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America: Toward a More Perfect Union or Winner Takes All?
in the news: As poor people in America worry they'll lose health insurance coverage with Republican work to repeal The Affordable Care Act proceeding, "Shifting Dollars From Poor to Rich Is a Key Part of the Senate Health Bill" headlines a New York Times story. Meanwhile, Time magazine's June 26 2017 cover story—about "upheaval at the world's most valuable startup" Uber being "a wakeup call for Silicon Valley"—is seemingly unrelated. Or is it?
commentary and analysis (by Stephen P. Cook, founder and manager, project Worldview, www.projectworldview.org): The Time story describes Uber as "not...the only tech company with a winner take all worldview." How might we concisely describe such a worldview? As it relates to Uber, The Time authors do this using phrases like "brash, aggressive approach," "driven by plain greed," and "ends justifying means." The last issue of this Project Worldview blog—"The Circle: Perfectibility Through Participatory Social Interaction"—characterized the most successful tech companies in terms of various worldview themes, notably: #19B Corporate Capitalism , #22A Expansionism (Economic growth), #26A Consumerism, #26B More is Better Mentality, #43 Seeking Wealth & Power, and #46A The Technological Fix Mentality. Yet both our last blog and the more recent Time cover story note there's another side to this characterization: that Uber and companies like it are (or at least are trying to be) good guys with a progressive agenda.
Perhaps rather simplistically I associate such companies with the San Francisco Bay area in general. Perhaps nowhere else in America is the contrast between the "haves" and "have-nots" in such dramatic display as San Francisco. If you're downtown walking to catch the Google bus (which probably few do, rather they hire an Uber car!) to ride to work in Silicon Valley you'll undoubtedly encounter homeless people, some asleep, some panhandling. In terms of (2015 Brookings Institute) numbers, the income gap between rich and poor in San Francisco indicates the richest 5% of households rake in an average of $423,000 a year, while the poorest 20% make around $24,000. Despite this inequality gap, even Republicans view this part of the world as dominated by "do gooders" / liberals who care about the plight of poor people and want to strengthen the societal "safety net" associated with the Social Welfare state (see theme #49A). In imagining the Silicon Valley future, one wonders: Will the do-gooder tendencies or the greedy self-interested ones prevail?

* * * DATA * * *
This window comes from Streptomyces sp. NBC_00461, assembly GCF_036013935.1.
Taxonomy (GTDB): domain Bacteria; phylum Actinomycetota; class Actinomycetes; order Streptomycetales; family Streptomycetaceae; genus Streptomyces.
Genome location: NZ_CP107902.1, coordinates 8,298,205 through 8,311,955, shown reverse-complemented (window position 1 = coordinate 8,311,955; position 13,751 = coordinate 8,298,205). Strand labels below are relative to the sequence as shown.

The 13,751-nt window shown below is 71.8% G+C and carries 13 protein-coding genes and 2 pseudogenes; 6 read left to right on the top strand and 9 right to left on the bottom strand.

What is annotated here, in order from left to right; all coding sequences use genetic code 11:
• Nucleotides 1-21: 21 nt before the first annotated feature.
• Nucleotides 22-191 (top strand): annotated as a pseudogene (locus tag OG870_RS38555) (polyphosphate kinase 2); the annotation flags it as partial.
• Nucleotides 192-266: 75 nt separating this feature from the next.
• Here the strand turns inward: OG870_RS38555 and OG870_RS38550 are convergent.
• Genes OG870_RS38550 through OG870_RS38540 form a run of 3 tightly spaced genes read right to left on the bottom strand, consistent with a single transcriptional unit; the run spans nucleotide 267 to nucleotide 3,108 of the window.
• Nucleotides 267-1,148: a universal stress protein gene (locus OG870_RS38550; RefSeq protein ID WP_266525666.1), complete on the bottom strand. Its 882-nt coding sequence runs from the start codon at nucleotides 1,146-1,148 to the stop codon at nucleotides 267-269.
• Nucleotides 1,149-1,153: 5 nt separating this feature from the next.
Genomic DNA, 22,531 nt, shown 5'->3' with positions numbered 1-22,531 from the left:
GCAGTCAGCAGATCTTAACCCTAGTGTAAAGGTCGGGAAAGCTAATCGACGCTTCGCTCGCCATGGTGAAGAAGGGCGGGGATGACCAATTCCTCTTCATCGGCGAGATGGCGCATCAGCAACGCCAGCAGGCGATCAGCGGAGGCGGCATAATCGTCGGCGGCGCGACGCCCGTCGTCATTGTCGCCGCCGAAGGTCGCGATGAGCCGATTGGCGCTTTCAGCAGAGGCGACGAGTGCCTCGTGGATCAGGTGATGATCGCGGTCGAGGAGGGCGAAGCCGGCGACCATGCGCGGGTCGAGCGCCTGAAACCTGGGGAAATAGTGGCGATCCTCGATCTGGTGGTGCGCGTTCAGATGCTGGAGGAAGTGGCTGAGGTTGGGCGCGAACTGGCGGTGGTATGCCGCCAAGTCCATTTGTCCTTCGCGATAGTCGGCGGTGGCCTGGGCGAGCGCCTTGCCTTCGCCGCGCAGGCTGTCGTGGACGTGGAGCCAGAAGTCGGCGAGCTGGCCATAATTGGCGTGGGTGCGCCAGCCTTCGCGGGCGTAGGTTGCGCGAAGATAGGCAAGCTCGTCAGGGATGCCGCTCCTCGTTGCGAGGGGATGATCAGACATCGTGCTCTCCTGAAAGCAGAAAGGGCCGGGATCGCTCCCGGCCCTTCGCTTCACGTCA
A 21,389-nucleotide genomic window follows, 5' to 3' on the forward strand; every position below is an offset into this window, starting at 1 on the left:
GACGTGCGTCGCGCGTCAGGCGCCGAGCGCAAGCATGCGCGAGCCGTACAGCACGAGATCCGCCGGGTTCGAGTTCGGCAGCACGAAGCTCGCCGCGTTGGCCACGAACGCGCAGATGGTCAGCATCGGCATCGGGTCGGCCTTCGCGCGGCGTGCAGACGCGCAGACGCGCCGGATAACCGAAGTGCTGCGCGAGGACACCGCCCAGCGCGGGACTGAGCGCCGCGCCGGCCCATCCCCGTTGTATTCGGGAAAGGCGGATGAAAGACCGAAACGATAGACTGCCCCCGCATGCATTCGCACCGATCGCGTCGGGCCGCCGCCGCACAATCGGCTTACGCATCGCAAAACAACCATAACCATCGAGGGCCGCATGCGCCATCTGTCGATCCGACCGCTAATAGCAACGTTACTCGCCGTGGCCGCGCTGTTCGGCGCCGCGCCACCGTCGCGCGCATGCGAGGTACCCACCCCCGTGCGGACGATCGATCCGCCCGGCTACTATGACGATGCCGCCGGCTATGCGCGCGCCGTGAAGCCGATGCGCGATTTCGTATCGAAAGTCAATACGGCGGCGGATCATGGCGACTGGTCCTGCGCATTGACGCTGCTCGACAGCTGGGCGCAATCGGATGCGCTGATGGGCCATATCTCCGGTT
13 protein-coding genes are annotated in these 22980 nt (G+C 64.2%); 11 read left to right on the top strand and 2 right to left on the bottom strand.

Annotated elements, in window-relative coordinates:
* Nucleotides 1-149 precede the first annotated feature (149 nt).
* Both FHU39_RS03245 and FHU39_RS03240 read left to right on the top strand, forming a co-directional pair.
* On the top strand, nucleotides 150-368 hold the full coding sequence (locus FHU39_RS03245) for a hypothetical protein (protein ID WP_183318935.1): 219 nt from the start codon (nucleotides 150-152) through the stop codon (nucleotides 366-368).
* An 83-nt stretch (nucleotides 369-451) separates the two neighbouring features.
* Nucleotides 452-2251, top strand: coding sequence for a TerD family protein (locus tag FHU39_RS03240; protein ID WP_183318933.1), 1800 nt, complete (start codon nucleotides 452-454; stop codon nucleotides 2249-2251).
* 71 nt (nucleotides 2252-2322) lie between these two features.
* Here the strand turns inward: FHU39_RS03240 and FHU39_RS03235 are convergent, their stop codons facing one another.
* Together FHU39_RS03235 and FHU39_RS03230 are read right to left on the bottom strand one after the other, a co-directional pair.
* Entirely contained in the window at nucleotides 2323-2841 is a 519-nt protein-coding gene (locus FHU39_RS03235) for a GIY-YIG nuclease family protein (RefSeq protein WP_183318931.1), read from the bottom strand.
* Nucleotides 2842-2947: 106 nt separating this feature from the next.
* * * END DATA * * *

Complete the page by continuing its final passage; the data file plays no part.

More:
Recognizing that Silicon Valley in particular, and California in general, is both key to American economic growth and longtime trend-setter, one can ask the same question about the American future in general. While numbers of homeless people have stabilized / perhaps even dropped in recent decades, since the 1980 the American wealth / income inequality gap has steadily grown. Many view the 2016 election as evidence that the "forgotten" people (especially in the Rust Belt) who have steadily lost economic ground since the 1980 have finally had enough. Many of these folks fully expect their supposed champion—President Trump—to help them "start winning again."
Critics charge that the latest Trump backed Republican effort at healthcare reform is, as former President Obama put it, "a massive transfer of wealth from middle-class and poor families to the richest people in America.” Rather than a win for the "have nots," they see this—what they might also characterize as another attempt at shredding the safety net—as another step toward America becoming "a winner take all society."
Much has been written about this topic. The March 2014 article "The impact of the winner-take-all phenomenon" by University of Virginia Business School dean — —
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